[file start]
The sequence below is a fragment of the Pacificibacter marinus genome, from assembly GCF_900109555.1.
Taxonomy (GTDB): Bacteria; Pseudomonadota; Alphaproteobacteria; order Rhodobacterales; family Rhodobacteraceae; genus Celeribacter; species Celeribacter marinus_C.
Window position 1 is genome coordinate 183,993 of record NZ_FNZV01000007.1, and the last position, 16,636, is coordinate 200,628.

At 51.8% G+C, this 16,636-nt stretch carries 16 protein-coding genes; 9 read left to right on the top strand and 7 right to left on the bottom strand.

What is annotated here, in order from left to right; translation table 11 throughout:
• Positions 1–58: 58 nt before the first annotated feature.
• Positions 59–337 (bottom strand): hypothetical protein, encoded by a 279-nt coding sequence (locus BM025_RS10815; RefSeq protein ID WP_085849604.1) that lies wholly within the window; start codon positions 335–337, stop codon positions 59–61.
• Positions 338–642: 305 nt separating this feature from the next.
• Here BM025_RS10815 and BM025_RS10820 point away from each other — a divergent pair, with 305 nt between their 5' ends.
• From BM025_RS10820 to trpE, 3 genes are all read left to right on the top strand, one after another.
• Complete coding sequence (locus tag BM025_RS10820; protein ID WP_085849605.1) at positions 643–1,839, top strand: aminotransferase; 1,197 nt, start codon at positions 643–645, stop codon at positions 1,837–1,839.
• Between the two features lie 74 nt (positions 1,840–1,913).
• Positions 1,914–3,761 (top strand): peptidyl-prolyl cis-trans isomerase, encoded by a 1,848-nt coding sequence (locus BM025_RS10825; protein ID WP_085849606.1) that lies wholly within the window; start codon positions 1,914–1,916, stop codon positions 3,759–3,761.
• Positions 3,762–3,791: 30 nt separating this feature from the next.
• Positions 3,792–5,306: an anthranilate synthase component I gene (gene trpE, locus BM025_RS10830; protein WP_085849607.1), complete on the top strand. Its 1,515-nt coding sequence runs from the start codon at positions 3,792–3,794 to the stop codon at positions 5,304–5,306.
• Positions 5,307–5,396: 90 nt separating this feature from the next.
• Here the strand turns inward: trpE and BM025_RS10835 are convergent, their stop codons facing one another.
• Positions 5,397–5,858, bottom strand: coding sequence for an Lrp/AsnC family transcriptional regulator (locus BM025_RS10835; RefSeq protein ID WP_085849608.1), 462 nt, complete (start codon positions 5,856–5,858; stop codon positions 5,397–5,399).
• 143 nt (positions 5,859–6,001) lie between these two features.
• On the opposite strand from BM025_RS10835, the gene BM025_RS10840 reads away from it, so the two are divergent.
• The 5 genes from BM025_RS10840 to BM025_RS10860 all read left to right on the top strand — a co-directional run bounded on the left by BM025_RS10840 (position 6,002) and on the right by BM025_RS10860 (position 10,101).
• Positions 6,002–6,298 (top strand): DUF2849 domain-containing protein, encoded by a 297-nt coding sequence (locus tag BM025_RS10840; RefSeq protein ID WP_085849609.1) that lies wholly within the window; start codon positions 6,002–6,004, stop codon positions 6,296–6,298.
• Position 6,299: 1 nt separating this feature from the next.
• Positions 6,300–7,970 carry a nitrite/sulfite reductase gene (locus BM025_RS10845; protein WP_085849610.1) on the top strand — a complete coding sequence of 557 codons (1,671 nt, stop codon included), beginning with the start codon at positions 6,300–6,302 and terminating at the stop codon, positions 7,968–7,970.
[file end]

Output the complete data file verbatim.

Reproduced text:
The sequence below is a fragment of the Pacificibacter marinus genome, from assembly GCF_900109555.1.
Taxonomy (GTDB): Bacteria; Pseudomonadota; Alphaproteobacteria; order Rhodobacterales; family Rhodobacteraceae; genus Celeribacter; species Celeribacter marinus_C.
Window position 1 is genome coordinate 183,993 of record NZ_FNZV01000007.1, and the last position, 16,636, is coordinate 200,628.

At 51.8% G+C, this 16,636-nt stretch carries 16 protein-coding genes; 9 read left to right on the top strand and 7 right to left on the bottom strand.

What is annotated here, in order from left to right; translation table 11 throughout:
• Positions 1–58: 58 nt before the first annotated feature.
• Positions 59–337 (bottom strand): hypothetical protein, encoded by a 279-nt coding sequence (locus BM025_RS10815; RefSeq protein ID WP_085849604.1) that lies wholly within the window; start codon positions 335–337, stop codon positions 59–61.
• Positions 338–642: 305 nt separating this feature from the next.
• Here BM025_RS10815 and BM025_RS10820 point away from each other — a divergent pair, with 305 nt between their 5' ends.
• From BM025_RS10820 to trpE, 3 genes are all read left to right on the top strand, one after another.
• Complete coding sequence (locus tag BM025_RS10820; protein ID WP_085849605.1) at positions 643–1,839, top strand: aminotransferase; 1,197 nt, start codon at positions 643–645, stop codon at positions 1,837–1,839.
• Between the two features lie 74 nt (positions 1,840–1,913).
• Positions 1,914–3,761 (top strand): peptidyl-prolyl cis-trans isomerase, encoded by a 1,848-nt coding sequence (locus BM025_RS10825; protein ID WP_085849606.1) that lies wholly within the window; start codon positions 1,914–1,916, stop codon positions 3,759–3,761.
• Positions 3,762–3,791: 30 nt separating this feature from the next.
• Positions 3,792–5,306: an anthranilate synthase component I gene (gene trpE, locus BM025_RS10830; protein WP_085849607.1), complete on the top strand. Its 1,515-nt coding sequence runs from the start codon at positions 3,792–3,794 to the stop codon at positions 5,304–5,306.
• Positions 5,307–5,396: 90 nt separating this feature from the next.
• Here the strand turns inward: trpE and BM025_RS10835 are convergent, their stop codons facing one another.
• Positions 5,397–5,858, bottom strand: coding sequence for an Lrp/AsnC family transcriptional regulator (locus BM025_RS10835; RefSeq protein ID WP_085849608.1), 462 nt, complete (start codon positions 5,856–5,858; stop codon positions 5,397–5,399).
• 143 nt (positions 5,859–6,001) lie between these two features.
• On the opposite strand from BM025_RS10835, the gene BM025_RS10840 reads away from it, so the two are divergent.
• The 5 genes from BM025_RS10840 to BM025_RS10860 all read left to right on the top strand — a co-directional run bounded on the left by BM025_RS10840 (position 6,002) and on the right by BM025_RS10860 (position 10,101).
• Positions 6,002–6,298 (top strand): DUF2849 domain-containing protein, encoded by a 297-nt coding sequence (locus tag BM025_RS10840; RefSeq protein ID WP_085849609.1) that lies wholly within the window; start codon positions 6,002–6,004, stop codon positions 6,296–6,298.
• Position 6,299: 1 nt separating this feature from the next.
• Positions 6,300–7,970 carry a nitrite/sulfite reductase gene (locus BM025_RS10845; protein WP_085849610.1) on the top strand — a complete coding sequence of 557 codons (1,671 nt, stop codon included), beginning with the start codon at positions 6,300–6,302 and terminating at the stop codon, positions 7,968–7,970.